Let us discuss school bus safety – and what motorists should know.

When students take the bus instead of driving to school, they are 70 times more likely to arrive safely. Because school buses are the most heavily regulated vehicles on the road, they’re designed to be safer than passenger vehicles in terms of preventing collisions and injuries, and stop-arm rules protect children from other motorists in every state.

School buses are designed to be very visible and have safety elements such as flashing red lights, cross-view mirrors, and stop-sign arms, among others. They also have rollover protection, protected seats, and stringent crush standards.
Laws safeguard students boarding and disembarking from school buses by making it illegal for drivers to pass a school bus when dropping off or picking up passengers, regardless of approach direction.


Usage of seatbelts on school buses

Seat belts, without a doubt, serve a critical part in keeping passengers secure in these cars. School buses, on the other hand, are designed differently, with a distinct type of safety restraint system that works exceptionally well.

Large school buses are heavier than passenger cars and light trucks, and they distribute impact forces differently. Bus passengers are subjected to far less impact force than passengers in passenger cars, light trucks, and vans as a result of these factors. Children are protected from crashes by robust, closely-spaced seats with energy-absorbing seat backs thanks to compartmentalization.

All specified seating places on small school buses (with a gross vehicle weight rating of 10,000 pounds or less) must be equipped with lap and/or lap/shoulder belts. Seat belts are required for occupant protection in small school buses since their sizes and weights are similar to those of passenger cars and trucks.


Safety measures in bus stops

The most dangerous part of a bus ride for your youngster is approaching or exiting one. It’s critical for you and your child to understand traffic safety regulations before they return to school or begin school for the first time. To make school bus commuting safer, teach your child to follow these guidelines.

# 1 For Parents

> At least five minutes before the bus is expected to arrive, your child should appear at the bus stop. Show your youngster where to wait for the bus at the bus stop: at least three huge steps (six feet) away from the curb. Remind your youngster that the bus stop is not a suitable location for running or playing.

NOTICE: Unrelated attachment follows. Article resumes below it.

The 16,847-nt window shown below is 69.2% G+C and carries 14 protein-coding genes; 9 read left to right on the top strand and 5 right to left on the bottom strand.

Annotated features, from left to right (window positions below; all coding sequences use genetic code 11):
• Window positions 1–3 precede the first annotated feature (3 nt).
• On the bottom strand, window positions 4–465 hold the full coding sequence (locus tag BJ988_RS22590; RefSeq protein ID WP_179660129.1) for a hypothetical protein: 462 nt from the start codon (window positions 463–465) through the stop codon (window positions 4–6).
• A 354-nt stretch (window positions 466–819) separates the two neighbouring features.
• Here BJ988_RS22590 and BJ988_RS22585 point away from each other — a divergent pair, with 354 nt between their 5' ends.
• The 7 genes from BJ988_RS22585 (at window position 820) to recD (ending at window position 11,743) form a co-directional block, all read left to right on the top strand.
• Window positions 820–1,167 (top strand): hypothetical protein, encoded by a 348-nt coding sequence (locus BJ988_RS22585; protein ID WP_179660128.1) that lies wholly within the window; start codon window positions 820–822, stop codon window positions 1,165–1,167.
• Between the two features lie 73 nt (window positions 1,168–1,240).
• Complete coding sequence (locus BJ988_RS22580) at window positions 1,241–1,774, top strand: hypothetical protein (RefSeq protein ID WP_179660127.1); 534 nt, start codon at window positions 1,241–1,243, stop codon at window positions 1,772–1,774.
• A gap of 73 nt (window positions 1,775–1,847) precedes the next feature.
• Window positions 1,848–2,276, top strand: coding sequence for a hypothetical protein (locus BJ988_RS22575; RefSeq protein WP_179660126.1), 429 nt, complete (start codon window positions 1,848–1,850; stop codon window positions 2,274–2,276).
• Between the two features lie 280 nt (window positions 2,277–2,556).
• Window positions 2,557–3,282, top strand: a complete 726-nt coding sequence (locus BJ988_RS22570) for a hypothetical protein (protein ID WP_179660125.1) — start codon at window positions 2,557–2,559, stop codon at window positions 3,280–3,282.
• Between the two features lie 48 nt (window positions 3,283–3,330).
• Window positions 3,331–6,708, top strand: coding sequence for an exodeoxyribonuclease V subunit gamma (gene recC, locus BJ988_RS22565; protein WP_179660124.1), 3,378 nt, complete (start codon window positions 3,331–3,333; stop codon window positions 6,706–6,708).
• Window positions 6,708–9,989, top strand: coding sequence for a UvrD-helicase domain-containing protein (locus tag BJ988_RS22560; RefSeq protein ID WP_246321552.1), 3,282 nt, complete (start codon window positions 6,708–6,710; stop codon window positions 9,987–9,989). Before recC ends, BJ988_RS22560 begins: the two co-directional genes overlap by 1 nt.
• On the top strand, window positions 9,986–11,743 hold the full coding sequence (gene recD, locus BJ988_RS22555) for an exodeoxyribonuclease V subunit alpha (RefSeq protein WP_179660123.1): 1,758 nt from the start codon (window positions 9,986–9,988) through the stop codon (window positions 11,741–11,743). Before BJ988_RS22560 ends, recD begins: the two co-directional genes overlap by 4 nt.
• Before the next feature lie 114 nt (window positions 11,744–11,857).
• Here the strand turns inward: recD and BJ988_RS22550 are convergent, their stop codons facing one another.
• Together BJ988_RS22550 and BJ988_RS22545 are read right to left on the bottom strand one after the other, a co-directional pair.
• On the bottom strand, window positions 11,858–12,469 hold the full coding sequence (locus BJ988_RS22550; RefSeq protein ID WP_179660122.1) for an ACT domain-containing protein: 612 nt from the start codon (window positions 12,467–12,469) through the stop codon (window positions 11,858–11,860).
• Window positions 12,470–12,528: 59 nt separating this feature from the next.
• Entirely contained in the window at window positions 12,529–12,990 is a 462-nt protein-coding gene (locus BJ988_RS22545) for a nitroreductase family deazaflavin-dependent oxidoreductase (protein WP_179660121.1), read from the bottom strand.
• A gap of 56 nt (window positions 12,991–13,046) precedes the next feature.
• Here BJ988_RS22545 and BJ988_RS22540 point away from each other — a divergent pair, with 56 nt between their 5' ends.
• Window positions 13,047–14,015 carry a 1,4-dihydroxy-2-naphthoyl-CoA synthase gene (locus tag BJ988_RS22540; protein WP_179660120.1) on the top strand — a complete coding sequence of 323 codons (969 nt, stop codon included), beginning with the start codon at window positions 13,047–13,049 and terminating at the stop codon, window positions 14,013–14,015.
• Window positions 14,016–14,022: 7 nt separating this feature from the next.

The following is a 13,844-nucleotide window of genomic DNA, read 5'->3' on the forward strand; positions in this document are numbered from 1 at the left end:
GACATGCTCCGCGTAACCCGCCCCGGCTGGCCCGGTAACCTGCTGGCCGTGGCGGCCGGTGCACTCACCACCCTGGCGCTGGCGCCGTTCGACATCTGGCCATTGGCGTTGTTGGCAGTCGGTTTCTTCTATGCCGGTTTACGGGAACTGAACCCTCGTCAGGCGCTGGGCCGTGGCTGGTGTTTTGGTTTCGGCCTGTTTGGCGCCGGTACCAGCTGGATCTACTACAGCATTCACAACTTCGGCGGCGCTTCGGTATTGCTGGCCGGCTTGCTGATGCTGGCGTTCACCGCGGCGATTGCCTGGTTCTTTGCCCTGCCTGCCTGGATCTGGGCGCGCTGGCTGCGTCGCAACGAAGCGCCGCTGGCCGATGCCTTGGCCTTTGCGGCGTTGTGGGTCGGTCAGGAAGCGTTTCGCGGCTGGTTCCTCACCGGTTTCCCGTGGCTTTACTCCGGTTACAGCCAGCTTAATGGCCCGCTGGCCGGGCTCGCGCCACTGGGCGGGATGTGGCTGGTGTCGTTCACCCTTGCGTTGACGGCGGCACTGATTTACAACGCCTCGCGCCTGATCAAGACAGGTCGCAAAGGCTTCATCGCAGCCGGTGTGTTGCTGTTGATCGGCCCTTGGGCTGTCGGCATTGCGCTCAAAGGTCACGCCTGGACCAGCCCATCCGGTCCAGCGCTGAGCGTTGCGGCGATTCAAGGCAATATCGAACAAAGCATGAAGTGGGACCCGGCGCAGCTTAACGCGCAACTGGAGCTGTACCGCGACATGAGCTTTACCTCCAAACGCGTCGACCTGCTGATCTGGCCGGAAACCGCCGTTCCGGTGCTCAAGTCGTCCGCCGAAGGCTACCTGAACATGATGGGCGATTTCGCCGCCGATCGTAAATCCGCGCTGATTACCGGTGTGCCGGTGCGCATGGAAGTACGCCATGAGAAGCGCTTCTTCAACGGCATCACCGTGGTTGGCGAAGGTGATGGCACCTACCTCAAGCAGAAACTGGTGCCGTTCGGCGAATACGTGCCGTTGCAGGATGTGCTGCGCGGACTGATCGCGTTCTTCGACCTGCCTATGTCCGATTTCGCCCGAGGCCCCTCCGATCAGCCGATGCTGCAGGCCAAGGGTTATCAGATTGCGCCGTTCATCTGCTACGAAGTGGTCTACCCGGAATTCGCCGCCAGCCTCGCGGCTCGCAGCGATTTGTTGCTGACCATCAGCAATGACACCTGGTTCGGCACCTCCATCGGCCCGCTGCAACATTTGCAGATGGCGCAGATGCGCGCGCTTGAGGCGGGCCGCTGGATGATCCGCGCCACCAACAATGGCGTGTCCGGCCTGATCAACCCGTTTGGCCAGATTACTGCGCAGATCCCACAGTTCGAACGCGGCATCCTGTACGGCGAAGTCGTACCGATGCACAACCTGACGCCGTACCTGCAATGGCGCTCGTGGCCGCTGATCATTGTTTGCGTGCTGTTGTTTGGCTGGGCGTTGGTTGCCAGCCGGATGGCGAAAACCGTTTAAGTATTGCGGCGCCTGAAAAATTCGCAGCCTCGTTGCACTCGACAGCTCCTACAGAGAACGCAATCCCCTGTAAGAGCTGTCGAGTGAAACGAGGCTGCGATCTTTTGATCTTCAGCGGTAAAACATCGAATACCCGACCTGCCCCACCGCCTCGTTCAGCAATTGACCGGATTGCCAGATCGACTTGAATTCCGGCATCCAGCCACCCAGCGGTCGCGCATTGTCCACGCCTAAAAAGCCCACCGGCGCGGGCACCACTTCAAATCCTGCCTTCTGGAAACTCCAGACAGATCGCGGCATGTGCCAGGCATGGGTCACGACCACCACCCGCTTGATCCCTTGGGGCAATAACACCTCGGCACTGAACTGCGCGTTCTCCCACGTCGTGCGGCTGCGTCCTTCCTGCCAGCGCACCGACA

> Before approaching the bus door, your child should wait until the bus comes to a complete stop, the door opens, and the driver confirms it’s all right. To avoid falling, your youngster should use the handrails.

> Never allow your child to stroll behind a school bus. If your child needs to cross the street in front of the bus, instruct him or her to walk on a sidewalk or along the side of the road for at least five huge steps (10 feet) before crossing. Before crossing the street, your child should make eye contact with the bus driver to ensure that he or she is visible to the driver. If your child drops something near the school bus, such as a ball or a book, it is best if your child immediately informs the bus driver. Because the driver may not be able to see your child, he or she should not attempt to pick up the item.

# 2 For drivers

Follow these guidelines to make school bus traveling safer for everyone:

Keep an eye out for children walking or bicycling to school when backing out of a driveway or leaving a garage.

When driving through school zones, keep an eye out for young people who may be thinking on going to school, but not necessarily about getting there safely.

Take it easy. Keep an eye out for children strolling along the street, especially if the neighborhood lacks sidewalks.

Keep an eye out for kids who are playing and congregating around bus stops.

Keep your eyes peeled. Arriving late for the bus, children may dart into the street without checking for traffic.

Learn and follow your state’s school bus legislation, as well as the “flashing signal light system” used by school bus drivers to warn vehicles of impending actions:

The bus is approaching a stop to load or unload children, as indicated by the flashing yellow lights.

Drivers should slow down and prepare to come to a complete halt.

The bus has come to a halt with red flashing lights and extended stop arms, indicating that children are boarding or disembarking.

Before proceeding again, motorists must halt their cars and wait until the red lights stop flashing, the extended stop-arm is withdrawn, and the bus starts moving.


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